In some cases, names of legitimate companies are abused when recruiting "reprsentatives". The criminals may even list the legitimate websites. They may register web addresses that are similar to the real companies' addresses. In other cases no real company by that name exists.

    Any postal address listed in a representative scam is either fake or is the address of an legitimate company unconnected to the scammers. Most phone numbers used in the scams are either mobile phone numbers or "special service" numbers that redirect incoming calls to other phone numbers, such as the +44 70 numbers in the UK. All personal names used in the scams are either made up or are names of innocent people.

    2. How the scam operates

    The scammers are not Chinese (or even Asian) but Nigerian. They mail their "representatives" fake checks from "customers" to deposit in their personal or business accounts. The victims believe they are forwarding payments from customers in a sale by their employer but really they are sending their own money and neither a buyer or seller exists.

    Often the checks are written on blank check forms stolen from legitimate businesses. Provided the business whose check is abused has sufficient funds in its account, the check will initially clear. The bank will make funds available in the account of the person who deposited the check. However, these funds are provisional. They are in effect lent by the bank against the promise that the deposited check is valid. You as the customer make that promise when you endorse a check during deposit. You and not the bank bear the full liability if the check is fraudulent! That is why you should never transfer funds on behalf of third parties, especially if you only know them via the internet.

    When the check clears, the "representative" wires 90% of the amount to a bank account in another country, such as Japan, Taiwan, China, the Netherlands or the UK. Meanwhile the check gets forwarded to the holder of the account from which it is drawn, who will also see the money being debited from the account for the check they never wrote. This can take a month, but when it happens the check will bounce. Checks can bounce up to six months after they were written.

    By that time the money is already out of the country and the representative is left to pick up the losses. The bank will debit the full amount of the check. For example, if a victim has cashed a $50,000 check and wired $45,000 to Japan, he or she will be left owing $45,000 to the bank even if they didn't touch one cent of the $5000 commission promised by the criminals.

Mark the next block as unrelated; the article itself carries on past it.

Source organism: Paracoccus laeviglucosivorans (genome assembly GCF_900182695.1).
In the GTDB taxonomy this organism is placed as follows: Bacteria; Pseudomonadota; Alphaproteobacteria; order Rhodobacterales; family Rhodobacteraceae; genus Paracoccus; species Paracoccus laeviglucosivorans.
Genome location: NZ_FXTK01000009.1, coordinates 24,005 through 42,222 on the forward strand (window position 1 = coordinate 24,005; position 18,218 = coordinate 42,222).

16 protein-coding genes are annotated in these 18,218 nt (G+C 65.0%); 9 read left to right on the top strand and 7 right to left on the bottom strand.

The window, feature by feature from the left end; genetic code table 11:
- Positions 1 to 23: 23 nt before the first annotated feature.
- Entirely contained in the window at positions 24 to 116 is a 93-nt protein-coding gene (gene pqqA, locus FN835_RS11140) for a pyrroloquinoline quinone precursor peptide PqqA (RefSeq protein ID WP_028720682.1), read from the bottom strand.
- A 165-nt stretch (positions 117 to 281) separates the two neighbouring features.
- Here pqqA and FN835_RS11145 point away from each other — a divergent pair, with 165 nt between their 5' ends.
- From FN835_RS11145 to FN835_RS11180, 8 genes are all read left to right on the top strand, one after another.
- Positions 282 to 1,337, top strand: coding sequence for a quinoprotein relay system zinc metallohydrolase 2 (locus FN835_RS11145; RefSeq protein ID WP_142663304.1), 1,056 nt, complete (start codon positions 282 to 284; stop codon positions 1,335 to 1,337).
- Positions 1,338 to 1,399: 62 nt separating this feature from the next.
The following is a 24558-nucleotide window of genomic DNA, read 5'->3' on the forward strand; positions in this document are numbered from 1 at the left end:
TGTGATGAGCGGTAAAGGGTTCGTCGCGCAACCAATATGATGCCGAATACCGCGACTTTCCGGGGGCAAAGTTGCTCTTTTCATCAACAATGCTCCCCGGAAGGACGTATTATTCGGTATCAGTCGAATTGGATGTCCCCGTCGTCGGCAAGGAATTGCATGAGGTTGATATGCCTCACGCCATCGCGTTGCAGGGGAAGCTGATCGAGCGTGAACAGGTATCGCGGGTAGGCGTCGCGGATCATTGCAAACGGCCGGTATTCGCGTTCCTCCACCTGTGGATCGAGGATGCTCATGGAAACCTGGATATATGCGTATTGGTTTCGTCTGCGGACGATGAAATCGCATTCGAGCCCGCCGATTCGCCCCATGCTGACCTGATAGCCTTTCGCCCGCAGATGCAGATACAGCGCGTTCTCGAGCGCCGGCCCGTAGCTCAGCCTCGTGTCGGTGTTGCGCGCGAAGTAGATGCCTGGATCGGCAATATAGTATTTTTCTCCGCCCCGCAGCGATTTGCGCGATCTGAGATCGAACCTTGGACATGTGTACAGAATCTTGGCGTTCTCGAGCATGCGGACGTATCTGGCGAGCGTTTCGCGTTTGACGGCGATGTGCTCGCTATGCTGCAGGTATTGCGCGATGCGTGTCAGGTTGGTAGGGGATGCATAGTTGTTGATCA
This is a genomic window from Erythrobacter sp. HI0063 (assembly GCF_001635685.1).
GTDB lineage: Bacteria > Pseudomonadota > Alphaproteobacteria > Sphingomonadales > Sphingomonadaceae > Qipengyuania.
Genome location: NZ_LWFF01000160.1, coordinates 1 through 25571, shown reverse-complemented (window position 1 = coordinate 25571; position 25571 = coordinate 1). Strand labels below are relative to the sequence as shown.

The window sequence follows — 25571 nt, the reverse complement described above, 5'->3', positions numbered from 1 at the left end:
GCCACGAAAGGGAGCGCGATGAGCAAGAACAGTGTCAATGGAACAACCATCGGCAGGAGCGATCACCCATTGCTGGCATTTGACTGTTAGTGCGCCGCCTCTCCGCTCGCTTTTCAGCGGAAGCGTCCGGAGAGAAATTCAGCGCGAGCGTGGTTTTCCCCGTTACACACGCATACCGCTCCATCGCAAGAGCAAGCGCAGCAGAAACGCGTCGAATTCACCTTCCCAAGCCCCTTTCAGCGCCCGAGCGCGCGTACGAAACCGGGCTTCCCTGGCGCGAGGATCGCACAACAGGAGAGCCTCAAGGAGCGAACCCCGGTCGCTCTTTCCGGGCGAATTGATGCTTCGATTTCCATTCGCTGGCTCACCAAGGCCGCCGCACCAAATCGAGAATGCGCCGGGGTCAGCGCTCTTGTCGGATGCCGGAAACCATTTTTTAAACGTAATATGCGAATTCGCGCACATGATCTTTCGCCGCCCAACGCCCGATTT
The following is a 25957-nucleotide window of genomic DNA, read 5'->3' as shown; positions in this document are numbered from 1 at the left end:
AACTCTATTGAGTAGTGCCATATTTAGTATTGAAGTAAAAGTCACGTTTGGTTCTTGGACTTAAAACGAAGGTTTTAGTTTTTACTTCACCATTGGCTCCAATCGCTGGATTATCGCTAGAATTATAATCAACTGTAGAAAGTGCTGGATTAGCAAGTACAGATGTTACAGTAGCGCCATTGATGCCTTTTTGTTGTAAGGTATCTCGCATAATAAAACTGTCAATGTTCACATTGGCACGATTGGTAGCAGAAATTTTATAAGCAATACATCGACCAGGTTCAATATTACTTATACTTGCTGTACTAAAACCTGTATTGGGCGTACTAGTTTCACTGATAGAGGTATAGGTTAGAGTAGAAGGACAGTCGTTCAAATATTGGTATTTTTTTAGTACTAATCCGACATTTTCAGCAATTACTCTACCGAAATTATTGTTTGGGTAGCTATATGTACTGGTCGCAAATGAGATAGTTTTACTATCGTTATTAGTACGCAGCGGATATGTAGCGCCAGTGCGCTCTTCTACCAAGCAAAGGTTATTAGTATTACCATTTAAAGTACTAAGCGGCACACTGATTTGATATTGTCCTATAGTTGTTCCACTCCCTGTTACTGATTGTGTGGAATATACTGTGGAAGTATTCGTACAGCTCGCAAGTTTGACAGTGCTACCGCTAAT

3. The infrastructure of "representative" scams

    "Representative" spams get sent from numerous sources at dozends of internet providers (ISP), mostly in Nigeria or satellite uplink providers. If an ISP is a major 419 spam source it probably is also a representative spam source. Replies to the spams are collected in reply maildrops and processed. The victims are asked for personal data and often are sent a contract to sign. After a week or two they may be notified of a "customer" who wants a payment. Often the criminals contact them posing as the customer: The emails come from the same sources as the signup emails, though the email addresses are different. Then the victims receive checks, which usually are mailed from Canada, the UK or Nigeria. The UK fake checks usually originate in Nigeria. The Canadian checks come from Nigerian gangs based in Ontario.

    Once funds are made available by the bank, the criminals email the victims details of a bank account to wire 90% of the money to, their own money in effect. In some cases this may be a domestic account of another victim in the same country, or it may be a foreign account handled by a gang member in that country.

    The receiving accounts are normally in the name of an individual or a different company name. The accounts may have been opened with fake ID or purchased from third parties who created them. The cash can be withdrawn using an ATM card, leaving little evidence where it went. The reason Far Eastern company identities are often used is that many countries in that region have weak banking oversight / strong banking privacy laws that make it easy to obscure the real account user. For example, Japan has a black market for established bank accounts and banks there do not normally send regular statements to a registered home address of the account holder. The Japanese police is reluctant to get involved when an account is used for international fraud that doesn't involves Japanese victims.
    Last edited by emoesmoe; 10-24-2006 at 04:03 AM. Reason: More info

  7. #7
    Join Date
    Apr 2015

    Re: United Business Invest Inc

    We believe most HYIP's are scams. With high yield you must expect high risk. Many HYIP's will pay you once or twice to gain your confidence to invest more. One day you attempt to login and the HYIP site is gone (along with your money).